Paper Published in Sustainability

Title: A Review of Greenhouse Gas Emissions from Agricultural Soil

Journal: Sustainability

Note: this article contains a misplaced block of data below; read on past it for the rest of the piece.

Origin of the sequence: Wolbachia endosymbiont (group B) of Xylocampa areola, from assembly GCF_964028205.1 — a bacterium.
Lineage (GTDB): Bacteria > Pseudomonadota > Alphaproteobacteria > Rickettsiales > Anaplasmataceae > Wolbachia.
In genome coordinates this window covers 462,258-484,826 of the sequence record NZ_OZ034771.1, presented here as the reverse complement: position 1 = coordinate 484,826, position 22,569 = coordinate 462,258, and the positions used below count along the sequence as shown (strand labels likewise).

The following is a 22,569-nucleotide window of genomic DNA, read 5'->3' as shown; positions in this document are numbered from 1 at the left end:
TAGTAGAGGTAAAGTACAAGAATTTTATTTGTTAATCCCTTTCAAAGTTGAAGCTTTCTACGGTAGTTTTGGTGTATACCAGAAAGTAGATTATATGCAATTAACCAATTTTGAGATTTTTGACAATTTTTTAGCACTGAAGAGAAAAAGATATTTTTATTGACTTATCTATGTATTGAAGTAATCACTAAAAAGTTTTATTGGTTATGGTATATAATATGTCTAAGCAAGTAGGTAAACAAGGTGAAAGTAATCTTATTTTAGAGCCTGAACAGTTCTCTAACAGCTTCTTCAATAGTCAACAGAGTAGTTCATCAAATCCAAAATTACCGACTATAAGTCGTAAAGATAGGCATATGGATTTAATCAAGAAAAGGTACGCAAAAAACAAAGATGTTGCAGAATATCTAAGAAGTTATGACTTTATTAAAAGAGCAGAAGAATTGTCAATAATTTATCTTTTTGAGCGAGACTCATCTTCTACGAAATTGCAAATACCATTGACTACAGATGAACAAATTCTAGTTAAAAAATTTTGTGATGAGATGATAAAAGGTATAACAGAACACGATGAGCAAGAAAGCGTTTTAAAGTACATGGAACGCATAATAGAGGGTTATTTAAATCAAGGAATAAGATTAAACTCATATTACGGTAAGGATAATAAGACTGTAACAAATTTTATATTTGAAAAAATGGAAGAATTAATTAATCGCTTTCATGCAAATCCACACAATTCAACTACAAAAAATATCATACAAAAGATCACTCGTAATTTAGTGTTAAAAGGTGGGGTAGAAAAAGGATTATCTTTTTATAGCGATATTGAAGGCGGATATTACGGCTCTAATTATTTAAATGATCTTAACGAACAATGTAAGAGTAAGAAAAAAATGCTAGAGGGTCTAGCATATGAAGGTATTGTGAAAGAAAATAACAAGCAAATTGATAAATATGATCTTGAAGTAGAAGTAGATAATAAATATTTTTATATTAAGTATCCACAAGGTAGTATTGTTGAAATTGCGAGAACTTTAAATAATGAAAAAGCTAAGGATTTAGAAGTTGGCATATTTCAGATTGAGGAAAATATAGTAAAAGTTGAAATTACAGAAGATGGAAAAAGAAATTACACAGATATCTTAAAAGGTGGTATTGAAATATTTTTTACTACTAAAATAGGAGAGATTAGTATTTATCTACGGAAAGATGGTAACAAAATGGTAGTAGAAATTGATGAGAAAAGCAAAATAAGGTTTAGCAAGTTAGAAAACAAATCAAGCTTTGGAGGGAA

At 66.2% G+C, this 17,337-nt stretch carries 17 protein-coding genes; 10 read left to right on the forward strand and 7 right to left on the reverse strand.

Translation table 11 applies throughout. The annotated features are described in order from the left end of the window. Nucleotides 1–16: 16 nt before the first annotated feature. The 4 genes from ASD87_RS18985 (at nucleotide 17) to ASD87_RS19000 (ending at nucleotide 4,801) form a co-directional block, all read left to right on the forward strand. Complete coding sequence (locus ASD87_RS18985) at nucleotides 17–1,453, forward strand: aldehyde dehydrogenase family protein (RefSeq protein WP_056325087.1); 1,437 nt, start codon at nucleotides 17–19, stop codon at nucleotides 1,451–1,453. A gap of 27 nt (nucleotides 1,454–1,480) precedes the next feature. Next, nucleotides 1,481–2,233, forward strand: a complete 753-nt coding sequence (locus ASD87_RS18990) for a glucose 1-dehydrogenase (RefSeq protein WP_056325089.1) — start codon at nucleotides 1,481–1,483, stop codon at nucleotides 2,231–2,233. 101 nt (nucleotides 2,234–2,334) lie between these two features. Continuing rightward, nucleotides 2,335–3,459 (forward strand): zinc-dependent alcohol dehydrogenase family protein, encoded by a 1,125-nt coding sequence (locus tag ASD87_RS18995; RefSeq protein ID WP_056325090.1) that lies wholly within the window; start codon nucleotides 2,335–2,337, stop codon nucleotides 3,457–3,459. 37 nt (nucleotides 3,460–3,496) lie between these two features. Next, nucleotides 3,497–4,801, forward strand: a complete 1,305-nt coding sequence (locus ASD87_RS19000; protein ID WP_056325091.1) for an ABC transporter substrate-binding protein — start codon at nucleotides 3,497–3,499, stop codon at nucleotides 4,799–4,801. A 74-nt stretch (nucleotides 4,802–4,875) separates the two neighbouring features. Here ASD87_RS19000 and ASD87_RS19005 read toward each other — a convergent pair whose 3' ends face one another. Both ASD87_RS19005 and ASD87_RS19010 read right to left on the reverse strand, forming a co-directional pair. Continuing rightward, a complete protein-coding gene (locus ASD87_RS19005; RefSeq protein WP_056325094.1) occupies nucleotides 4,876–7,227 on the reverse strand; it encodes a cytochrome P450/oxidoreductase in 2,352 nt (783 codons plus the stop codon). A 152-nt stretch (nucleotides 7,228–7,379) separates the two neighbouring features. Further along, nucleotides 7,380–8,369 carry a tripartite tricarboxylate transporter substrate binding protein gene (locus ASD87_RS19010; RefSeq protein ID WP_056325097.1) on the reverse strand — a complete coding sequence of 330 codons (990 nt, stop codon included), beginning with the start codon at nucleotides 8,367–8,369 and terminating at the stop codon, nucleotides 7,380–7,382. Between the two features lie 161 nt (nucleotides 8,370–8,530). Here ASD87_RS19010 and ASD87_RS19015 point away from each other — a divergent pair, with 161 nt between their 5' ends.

Abstract: Greenhouse gases (GHGs) like nitrous oxide (N2O), carbon dioxide (CO2), and methane (CH4) are both emitted and removed by soils. Accurate worldwide allocations of carbon budget are essential for land use planning, global climate change, and climate-related research. Precise measurements, drivers, and mitigation strategies are necessary, given agricultural soil’s significant potential storage and emission capacities. Different agricultural management practices cause greenhouse gas (GHG) emissions into the atmosphere and contribute to anthropogenic emissions. Agricultural soils can generate 70% of the world’s manmade N2O emissions and also behave as a CO2 sink and a source of organic carbon and as producers and consumers of CH4. When it comes to agronomic management, the source and sink of all these GHGs are distinct. Therefore, several approaches to measuring GHG emissions from agricultural soils are available and can be categorized into chamber systems and remote sensing approaches. Sustainable agriculture stands out as a viable and transformative approach to increase agricultural efficiency while addressing the challenge of GHG emissions. Incorporating advanced technologies, precise data analytics, and site-specific management practices can offer a pathway to mitigate GHG emissions, thereby reducing the global warming potential (GWP). Therefore, this review paper focuses solely on the drivers influencing and involving soil emissions and on quantification approaches for GHG emissions. In addition, mitigation practices aimed at optimizing GHG emissions from agricultural soils are highlighted.